Monday, 25 February 2013

Rant II

[Rather than reply to the comments replying to the previous rant, thought it better to do a new post.]

The fan/academic relationship is one that I find particularly interesting and problematic. It often seems to me that for the fan empirical data counts more, for the academic theory. I feel that both have their place and can be equally valuable, but it's the accompanying territorial pissings and frequent lack of connection.

In retrospect, the Inglorious Basterds essays were probably especially likely to get me going, simply because a book on that film is such an obvious and lazy thing to do. Or it's an exploitative book, on a mock exploitation movie that I was suckered into getting and which then made me feel exploited?

A study of Eurowar films with chapters on, say, Castellari and Lenzi's contributions just wouldn't have the brand recognition.

It's like those collections on [insert name of contemporary TV series/film] and Philosophy where you sense what basically amounts to a circle jerk between the parties involved. There's no organic relationship, just a text that's ready made for commentary.

An obvious example would be Dr Who: Who gave a fuck about that programme during its 1980s death-throes? But now that it's been rebooted and given the official seal of approval by the cultural taste-makers? Or, there's a big difference between bringing out queer subtexts planted by Russell T. Davies compared to looking at John Nathan Turner era Who and trying to discern if his homosexuality might likewise be found in the programme.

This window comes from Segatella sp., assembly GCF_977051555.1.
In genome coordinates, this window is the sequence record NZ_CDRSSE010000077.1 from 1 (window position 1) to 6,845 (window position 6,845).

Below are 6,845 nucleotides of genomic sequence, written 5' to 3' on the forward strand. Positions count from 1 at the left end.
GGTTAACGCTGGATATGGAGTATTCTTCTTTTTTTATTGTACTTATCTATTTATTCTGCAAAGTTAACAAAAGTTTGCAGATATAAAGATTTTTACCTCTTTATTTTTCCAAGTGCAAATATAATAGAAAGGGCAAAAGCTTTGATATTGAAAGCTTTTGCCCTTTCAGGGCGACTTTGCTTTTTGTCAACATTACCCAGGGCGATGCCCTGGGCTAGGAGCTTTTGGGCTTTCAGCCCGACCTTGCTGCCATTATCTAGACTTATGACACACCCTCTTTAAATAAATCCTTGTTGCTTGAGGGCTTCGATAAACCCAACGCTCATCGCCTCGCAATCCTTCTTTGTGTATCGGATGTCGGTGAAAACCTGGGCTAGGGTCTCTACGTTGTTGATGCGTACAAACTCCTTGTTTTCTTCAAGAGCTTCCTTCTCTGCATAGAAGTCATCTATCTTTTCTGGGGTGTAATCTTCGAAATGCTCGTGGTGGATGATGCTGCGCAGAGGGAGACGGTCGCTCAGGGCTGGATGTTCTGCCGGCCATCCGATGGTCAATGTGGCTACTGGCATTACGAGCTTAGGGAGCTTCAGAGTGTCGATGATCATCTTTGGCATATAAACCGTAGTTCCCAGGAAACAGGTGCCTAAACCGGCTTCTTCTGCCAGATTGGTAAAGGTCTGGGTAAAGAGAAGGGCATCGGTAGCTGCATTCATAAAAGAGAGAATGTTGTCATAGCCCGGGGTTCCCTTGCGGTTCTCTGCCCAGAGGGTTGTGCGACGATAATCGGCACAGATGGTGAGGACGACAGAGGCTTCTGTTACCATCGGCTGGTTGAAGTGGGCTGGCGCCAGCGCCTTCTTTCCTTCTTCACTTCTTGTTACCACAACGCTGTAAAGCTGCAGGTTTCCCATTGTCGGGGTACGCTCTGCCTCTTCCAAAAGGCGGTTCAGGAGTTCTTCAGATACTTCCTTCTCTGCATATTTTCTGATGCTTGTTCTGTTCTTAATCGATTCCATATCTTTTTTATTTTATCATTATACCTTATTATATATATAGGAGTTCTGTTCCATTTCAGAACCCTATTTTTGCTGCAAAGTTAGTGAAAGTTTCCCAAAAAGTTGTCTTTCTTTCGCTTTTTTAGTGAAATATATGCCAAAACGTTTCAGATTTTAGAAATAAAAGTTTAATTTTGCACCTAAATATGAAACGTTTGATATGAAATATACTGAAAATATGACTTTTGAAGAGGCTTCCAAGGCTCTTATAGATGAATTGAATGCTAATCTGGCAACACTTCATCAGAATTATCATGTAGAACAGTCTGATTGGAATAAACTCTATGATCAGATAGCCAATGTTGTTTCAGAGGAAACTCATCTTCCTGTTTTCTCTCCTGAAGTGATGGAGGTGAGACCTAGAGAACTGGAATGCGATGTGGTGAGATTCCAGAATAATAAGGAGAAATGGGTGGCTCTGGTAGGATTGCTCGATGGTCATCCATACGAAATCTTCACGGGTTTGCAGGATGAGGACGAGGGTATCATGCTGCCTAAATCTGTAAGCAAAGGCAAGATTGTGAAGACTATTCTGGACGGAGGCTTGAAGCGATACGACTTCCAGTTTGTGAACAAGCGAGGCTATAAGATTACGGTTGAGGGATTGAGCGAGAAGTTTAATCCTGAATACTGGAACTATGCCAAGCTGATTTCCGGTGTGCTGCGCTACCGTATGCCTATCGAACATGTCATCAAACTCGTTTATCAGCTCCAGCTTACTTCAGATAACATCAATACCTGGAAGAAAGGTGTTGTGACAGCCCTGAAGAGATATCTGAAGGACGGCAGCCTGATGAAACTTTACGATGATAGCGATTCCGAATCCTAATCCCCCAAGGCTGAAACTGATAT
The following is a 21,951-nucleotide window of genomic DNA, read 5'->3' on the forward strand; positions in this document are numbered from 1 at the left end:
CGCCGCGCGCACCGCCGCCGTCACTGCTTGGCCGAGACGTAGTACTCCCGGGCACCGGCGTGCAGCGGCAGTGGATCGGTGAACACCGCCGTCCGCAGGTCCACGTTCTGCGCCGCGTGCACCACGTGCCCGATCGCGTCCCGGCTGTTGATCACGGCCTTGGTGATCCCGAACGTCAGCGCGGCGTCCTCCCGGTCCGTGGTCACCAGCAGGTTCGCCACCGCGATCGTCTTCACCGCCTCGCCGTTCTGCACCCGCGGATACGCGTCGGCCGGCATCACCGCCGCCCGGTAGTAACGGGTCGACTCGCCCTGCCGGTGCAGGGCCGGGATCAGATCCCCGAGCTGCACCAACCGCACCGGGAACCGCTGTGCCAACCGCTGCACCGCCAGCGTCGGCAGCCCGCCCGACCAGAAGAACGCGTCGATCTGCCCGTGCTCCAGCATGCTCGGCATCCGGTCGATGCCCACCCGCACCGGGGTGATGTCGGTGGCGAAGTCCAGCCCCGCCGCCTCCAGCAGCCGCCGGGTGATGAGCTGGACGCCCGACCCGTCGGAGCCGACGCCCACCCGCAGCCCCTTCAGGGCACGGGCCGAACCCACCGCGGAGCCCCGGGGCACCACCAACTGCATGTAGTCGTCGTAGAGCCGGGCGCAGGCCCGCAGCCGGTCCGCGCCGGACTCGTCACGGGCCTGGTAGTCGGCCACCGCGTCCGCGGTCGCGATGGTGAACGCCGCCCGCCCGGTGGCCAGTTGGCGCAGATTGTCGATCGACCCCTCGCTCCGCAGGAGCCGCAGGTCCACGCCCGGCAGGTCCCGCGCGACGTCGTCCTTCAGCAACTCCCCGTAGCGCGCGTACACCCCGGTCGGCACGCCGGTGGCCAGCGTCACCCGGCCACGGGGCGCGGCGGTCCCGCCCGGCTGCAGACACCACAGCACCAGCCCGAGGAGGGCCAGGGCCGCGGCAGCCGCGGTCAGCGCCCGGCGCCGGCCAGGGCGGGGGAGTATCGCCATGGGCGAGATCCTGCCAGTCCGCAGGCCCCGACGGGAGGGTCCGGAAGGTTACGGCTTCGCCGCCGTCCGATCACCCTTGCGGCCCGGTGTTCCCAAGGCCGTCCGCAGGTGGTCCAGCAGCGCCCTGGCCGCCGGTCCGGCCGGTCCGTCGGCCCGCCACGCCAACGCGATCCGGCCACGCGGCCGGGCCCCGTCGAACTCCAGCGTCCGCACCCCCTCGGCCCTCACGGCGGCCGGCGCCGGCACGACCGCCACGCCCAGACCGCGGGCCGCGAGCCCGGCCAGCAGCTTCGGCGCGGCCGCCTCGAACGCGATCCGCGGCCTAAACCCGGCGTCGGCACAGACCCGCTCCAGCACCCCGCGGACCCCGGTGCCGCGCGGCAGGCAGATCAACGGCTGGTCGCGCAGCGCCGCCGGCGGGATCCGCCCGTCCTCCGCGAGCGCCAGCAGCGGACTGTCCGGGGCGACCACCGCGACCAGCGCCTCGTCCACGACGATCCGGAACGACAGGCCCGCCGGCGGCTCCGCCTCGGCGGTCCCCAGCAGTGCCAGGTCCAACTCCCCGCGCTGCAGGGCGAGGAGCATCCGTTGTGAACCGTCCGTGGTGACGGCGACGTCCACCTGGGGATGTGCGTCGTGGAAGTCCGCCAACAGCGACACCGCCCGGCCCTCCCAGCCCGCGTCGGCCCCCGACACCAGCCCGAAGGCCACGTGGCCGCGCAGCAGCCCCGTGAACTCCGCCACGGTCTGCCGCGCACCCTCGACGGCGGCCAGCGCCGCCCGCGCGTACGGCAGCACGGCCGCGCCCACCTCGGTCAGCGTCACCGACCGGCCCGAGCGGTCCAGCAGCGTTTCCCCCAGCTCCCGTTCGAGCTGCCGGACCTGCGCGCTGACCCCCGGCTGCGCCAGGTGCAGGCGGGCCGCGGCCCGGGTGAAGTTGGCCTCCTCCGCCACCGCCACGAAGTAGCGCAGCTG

Mark said...

Ha, loving the Who analogy. I was in my teens in the 90s when the show was off air and I felt like the only fan around. I bought the VHS releases, watched the rpts on Uk Gold, read the Target novels, The New Adventures and The Missing Adventures, subscribed to DWM and of course held fond memories of my childhood viewing and the hope that one day the show would return. Imagine how utterly surprised and a little spiteful I felt upon RTD's reboot when virtually everyone raved about it, tons of merch came out and, perhaps more infuriating to the then 20 something me, young girls were into it. Where were these teen girls into it in the 90s I bitterly wailed? haha

Nigel Maskell said...

I ve been giving this some thought Keith and I am not certain that empirical data counts more for fans really- for collectors yes. As an example contrast say Record Collector (heavy on data) with say Melody Maker which would just wax poetic about their single of the week. For fans it seems that the biggie is biography, gossip, anecdote and so on rules- that all those biographies in WH Smith written with the fan in mind.

I do understand where you are coming from when you mention the divide between fan community and theory. But I am sure film theory mostly appeals to those into film theory. But since the film student could also be a film fan and a film fan will also read theory perhaps there is no divide as such.

What I am not so fussy on though is where I pick up a book and the cover is clearly designed with populism in mind and it reads like a text book. In part I could blame waterstones who maybe should move some of these books across one shelf from the film section to the film studies section.